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News 29 May 13

Macedonia's Planned Abortion Curbs Draw Protests

Government move to restrict abortions prompts protests from rights groups, some of whom fear the curbs are intended to pave the way towards a complete ban on terminations.

Sinisa Jakov Marusic
BIRN
Skopje
Photo by: Sinisa Jakov Marusic

Carrying banners reading “My Body, My Decision”, and “I Am Not a Child Killer”, several hundred people protested in front of the Macedonian parliament on Wednesday, urging legislators to reject a new draft law restricting abortion.

If adopted, women seeking an abortion beyond the tenth week of pregnancy will have to submit a written request that must be approved by the Health Ministry.

The current law from 1976 leaves key decisions on abortions to doctors.

Women will now have to confirm that they attended counselling, informed the father of their intention to abort and met a gynecologist.

For the first time, doctors who do not comply with these provisions will face a jail term.

The law would further prohibit women from having a second abortion within a year of the first one.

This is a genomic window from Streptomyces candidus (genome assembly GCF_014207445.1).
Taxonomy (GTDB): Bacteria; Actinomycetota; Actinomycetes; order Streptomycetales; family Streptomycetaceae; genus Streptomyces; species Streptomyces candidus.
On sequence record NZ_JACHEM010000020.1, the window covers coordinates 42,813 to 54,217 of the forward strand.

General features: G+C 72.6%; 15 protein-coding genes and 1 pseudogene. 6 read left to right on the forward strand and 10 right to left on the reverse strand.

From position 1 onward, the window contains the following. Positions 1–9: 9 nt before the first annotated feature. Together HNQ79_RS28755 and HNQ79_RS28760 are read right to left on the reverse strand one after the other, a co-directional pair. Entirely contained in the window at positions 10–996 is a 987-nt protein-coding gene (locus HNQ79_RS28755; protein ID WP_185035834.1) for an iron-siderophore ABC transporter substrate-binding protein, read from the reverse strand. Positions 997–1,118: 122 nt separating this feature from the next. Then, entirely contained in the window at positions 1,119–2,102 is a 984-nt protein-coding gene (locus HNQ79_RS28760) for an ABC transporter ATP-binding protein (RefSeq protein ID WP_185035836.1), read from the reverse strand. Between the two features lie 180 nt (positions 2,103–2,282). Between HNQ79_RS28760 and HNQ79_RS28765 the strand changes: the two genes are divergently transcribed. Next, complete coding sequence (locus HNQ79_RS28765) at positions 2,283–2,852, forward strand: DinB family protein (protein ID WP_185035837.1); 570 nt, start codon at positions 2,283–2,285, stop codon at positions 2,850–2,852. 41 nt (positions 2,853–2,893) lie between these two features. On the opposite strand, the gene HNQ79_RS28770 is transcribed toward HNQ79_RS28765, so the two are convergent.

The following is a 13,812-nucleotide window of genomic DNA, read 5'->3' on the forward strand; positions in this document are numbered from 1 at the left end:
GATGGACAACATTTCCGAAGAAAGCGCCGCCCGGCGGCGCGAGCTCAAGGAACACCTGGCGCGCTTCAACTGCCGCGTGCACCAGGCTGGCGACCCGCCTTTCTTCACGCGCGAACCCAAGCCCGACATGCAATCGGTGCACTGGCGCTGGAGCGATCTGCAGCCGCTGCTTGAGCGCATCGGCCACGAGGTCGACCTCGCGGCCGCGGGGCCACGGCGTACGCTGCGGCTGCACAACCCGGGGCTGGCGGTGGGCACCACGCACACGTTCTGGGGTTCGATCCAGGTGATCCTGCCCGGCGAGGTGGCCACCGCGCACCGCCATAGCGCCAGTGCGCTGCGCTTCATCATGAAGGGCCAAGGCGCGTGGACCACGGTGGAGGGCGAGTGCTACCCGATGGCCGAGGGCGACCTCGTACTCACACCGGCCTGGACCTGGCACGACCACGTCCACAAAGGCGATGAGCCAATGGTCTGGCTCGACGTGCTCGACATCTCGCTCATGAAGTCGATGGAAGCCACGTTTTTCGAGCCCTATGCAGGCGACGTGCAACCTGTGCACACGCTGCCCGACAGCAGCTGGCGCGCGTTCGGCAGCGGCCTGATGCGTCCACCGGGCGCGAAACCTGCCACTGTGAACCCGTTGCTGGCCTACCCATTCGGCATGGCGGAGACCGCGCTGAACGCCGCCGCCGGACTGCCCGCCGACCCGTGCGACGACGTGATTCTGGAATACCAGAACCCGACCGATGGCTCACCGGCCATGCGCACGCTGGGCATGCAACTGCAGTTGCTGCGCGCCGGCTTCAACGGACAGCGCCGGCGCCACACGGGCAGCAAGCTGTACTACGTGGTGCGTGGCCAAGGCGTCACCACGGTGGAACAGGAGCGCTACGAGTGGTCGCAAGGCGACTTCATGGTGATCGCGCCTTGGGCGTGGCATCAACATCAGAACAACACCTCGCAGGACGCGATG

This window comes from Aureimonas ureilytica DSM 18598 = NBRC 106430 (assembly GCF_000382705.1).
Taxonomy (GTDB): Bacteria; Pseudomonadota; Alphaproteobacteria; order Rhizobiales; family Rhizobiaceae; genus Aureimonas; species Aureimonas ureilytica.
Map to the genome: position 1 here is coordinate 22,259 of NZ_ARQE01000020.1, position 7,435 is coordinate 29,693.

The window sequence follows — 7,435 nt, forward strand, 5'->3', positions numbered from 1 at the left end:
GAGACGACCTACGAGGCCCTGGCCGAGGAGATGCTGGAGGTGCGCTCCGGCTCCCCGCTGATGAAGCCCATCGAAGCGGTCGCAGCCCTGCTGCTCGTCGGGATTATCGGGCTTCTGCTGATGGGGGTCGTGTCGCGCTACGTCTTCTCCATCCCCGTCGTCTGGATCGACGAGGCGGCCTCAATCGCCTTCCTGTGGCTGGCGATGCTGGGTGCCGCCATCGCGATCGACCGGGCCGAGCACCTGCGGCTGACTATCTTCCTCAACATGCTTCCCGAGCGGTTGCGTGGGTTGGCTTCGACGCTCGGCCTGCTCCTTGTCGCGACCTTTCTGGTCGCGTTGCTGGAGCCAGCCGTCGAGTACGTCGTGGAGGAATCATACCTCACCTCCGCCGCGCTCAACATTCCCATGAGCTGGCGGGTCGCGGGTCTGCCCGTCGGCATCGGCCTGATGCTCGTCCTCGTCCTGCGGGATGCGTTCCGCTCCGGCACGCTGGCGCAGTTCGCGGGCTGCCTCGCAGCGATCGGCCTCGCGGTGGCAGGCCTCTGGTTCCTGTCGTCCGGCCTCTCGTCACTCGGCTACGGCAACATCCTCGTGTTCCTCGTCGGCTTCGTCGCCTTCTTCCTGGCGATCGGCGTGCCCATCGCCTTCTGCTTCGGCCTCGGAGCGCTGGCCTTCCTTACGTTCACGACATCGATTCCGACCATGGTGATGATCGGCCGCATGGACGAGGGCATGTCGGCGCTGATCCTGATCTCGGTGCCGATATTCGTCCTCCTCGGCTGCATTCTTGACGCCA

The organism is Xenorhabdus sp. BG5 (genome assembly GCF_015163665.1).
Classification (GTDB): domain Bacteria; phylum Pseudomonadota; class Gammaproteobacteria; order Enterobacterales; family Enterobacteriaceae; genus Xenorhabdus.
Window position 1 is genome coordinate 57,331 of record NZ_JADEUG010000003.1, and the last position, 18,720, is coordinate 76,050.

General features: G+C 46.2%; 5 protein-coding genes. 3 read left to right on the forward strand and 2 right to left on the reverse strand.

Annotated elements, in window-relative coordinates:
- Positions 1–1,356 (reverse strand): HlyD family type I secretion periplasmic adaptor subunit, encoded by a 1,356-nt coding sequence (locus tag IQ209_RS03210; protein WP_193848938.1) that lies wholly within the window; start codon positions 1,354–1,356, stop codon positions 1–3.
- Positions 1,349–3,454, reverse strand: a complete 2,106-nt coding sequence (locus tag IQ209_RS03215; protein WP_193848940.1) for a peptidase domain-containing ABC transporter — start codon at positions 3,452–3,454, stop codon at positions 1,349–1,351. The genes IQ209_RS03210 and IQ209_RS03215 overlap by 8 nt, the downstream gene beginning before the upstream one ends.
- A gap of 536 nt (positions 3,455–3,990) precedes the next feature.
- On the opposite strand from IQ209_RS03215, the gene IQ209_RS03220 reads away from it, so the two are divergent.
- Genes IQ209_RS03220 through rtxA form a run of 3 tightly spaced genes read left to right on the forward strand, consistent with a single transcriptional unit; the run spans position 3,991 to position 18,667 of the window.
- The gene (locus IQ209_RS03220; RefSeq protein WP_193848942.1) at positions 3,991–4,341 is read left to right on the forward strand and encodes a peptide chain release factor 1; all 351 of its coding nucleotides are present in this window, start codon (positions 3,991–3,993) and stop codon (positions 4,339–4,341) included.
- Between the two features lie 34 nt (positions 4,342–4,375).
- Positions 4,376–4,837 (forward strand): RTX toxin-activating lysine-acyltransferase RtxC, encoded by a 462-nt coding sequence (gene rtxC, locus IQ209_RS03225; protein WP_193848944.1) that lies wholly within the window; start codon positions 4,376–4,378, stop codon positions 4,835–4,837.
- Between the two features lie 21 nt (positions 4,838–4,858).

The right-of-centre government of Nikola Gruevski surprised many by submitting the draft to parliament through a shortened procedure on Tuesday.

“A draft tackling the basic human rights of women must not be passed in a shortened procedure,” an association of rights-related NGOs, including the Macedonian Helsinki Committee for Human Rights, said.

The change would additionally "bureaucratize the procedure for women… and put the minister indirectly in charge of deciding on abortions”, the protesting NGOs said.

“Medical doctors should be left to decide on this matter as this is within their area of expertize,” Neda Korunovska, from Reaktor, an NGO, said.

Despite objections from opposition Social Democrats, parliament voted on Wednesday to put the bill up for discussion in the current session.

“These restrictive measures bring us back to the times when other people decided about women’s rights," said Liljana Poplovska, head of the small DOM party, the only government party that opposed the bill.

"This provision will not increase the birth rate. That needs to be done with stimulants, not restrictive measures,” she said.

Health minister Nikola Todorov said the new law differs little from the old one, insisting that it will be beneficial for women.

“The law does not prohibit the abortion, it only restricts it in cases when the health of the woman is threatened”, Todorov told a press conference.

However, some see the move as a step towards a ban on abortions. In 2009, the government launched a media campaign against abortion, which was backed by the Macedonian Orthodox Church.

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